Born into a military family in 10th-century England, Oswald was a nephew of the archbishop of Canterbury, who raised him and played a crucial role in his early education. Oswald continued his studies abroad in France, where he became a Benedictine monk.
Following his appointment as bishop of Worcester, and later as archbishop of York, he founded monasteries and introduced many reforms. He supportedand improvedscholarship at the abbeys he established, inviting leading thinkers in such fields as mathematics and astronomy to share their learnings.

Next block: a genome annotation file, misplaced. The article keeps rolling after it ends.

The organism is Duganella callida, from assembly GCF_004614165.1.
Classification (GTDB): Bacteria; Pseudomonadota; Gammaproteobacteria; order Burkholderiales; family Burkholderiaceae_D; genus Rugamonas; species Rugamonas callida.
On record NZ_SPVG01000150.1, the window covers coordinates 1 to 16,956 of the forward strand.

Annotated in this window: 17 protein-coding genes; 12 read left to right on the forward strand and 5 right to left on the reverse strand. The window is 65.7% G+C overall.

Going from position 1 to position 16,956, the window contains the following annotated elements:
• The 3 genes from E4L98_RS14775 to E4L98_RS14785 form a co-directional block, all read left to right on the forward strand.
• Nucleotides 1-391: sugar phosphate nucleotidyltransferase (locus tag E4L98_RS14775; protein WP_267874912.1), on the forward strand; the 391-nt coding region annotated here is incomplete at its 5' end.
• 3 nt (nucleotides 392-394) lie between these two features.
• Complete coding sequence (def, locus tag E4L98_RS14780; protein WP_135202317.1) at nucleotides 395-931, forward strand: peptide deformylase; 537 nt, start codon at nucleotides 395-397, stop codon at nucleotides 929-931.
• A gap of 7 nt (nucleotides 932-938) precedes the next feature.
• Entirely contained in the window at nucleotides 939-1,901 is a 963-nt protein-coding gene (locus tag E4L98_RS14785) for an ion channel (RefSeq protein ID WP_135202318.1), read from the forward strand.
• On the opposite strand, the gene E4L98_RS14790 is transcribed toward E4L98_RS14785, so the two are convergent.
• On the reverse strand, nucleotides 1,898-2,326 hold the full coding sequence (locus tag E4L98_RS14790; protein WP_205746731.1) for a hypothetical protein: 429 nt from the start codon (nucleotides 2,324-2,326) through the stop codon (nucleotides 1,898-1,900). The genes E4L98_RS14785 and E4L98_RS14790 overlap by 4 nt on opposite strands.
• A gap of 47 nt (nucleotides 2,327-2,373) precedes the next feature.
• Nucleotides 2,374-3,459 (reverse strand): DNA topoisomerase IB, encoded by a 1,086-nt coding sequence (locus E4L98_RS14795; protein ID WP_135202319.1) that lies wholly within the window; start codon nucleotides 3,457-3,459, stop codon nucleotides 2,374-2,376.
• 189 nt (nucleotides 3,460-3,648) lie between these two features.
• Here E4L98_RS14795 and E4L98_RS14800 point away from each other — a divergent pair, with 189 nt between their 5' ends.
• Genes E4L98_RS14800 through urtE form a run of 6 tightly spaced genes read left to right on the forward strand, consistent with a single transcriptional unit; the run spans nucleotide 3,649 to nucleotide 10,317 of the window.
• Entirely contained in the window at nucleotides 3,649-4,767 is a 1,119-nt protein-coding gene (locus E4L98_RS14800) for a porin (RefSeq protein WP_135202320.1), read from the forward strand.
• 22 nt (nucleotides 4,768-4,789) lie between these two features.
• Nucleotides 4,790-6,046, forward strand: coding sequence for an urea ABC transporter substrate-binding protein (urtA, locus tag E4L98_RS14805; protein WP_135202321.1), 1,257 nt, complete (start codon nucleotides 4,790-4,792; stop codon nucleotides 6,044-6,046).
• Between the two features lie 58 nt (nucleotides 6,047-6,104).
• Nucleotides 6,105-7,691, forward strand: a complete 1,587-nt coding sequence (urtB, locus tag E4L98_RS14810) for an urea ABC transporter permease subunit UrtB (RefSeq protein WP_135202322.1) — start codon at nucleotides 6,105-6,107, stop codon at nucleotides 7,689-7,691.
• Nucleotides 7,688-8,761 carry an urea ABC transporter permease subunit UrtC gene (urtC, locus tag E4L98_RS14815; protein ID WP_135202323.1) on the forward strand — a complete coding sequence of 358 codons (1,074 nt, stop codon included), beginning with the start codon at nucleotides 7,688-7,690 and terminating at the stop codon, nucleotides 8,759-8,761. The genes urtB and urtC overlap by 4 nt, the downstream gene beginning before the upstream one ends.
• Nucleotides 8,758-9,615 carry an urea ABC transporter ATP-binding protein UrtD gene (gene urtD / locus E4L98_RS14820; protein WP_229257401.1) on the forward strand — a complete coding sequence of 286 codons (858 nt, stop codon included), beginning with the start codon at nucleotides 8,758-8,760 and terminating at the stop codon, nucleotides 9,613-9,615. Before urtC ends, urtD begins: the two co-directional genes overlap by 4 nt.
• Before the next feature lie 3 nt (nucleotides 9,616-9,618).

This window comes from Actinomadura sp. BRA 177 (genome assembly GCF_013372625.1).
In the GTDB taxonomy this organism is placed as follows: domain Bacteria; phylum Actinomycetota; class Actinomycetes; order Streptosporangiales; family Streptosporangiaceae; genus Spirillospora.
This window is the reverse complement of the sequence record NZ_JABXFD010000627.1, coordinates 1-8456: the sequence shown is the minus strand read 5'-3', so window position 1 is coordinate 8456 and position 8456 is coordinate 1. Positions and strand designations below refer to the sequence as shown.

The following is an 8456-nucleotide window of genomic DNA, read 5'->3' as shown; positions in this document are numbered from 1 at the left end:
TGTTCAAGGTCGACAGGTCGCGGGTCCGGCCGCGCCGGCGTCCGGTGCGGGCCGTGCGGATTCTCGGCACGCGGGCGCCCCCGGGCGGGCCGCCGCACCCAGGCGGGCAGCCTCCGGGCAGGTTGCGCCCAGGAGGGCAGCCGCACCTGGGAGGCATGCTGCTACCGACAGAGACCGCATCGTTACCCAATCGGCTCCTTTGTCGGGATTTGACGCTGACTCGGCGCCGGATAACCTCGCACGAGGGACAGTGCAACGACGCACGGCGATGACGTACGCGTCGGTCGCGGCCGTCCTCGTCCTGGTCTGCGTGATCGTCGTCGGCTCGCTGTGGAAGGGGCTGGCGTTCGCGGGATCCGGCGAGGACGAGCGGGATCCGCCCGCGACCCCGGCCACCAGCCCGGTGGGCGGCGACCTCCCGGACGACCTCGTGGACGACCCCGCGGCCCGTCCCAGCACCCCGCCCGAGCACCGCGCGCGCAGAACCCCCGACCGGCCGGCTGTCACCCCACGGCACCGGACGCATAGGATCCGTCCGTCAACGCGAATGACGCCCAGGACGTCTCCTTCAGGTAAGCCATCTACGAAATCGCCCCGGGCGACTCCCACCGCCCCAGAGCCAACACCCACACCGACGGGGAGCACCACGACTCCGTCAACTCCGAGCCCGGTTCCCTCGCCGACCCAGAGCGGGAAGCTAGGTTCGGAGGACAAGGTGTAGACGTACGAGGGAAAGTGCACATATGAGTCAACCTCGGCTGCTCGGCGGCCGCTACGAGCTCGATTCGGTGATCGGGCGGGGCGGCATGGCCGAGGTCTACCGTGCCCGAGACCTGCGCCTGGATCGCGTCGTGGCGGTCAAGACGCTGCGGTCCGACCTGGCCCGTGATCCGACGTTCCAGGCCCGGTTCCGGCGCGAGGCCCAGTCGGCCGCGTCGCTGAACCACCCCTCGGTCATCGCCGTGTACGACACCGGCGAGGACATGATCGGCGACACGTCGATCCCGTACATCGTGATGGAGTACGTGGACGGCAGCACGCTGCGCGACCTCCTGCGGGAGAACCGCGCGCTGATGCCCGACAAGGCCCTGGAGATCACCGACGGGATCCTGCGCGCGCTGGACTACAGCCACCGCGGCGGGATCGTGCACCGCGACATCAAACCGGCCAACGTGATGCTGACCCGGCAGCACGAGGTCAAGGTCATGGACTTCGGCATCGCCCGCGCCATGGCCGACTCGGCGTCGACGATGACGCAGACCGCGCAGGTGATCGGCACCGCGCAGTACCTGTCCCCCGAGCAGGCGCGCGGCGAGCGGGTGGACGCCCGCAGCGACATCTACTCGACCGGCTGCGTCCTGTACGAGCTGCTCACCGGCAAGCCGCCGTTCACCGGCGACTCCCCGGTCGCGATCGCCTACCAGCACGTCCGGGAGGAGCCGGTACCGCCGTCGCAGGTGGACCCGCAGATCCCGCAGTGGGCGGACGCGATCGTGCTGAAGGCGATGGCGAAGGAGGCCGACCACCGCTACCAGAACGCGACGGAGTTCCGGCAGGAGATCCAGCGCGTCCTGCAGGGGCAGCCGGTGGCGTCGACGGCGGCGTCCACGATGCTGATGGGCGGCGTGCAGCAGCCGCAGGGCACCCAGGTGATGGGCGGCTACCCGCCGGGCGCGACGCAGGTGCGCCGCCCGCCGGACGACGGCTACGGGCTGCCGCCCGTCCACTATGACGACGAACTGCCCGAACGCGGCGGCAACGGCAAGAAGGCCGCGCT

He was widely known for his sanctity, especially his love for the poor. The final winter of his life was spent at the cathedral in Worcester that he so loved. At the start of Lent in February of the year 992, he resumed his usual practice of washing the feet of 12 poor men each day. On Leap Year Day, February 29, he died after kissing the feet of the 12th man and giving a blessing.
The news of Oswald's death brought an outpouring of grief throughout the city.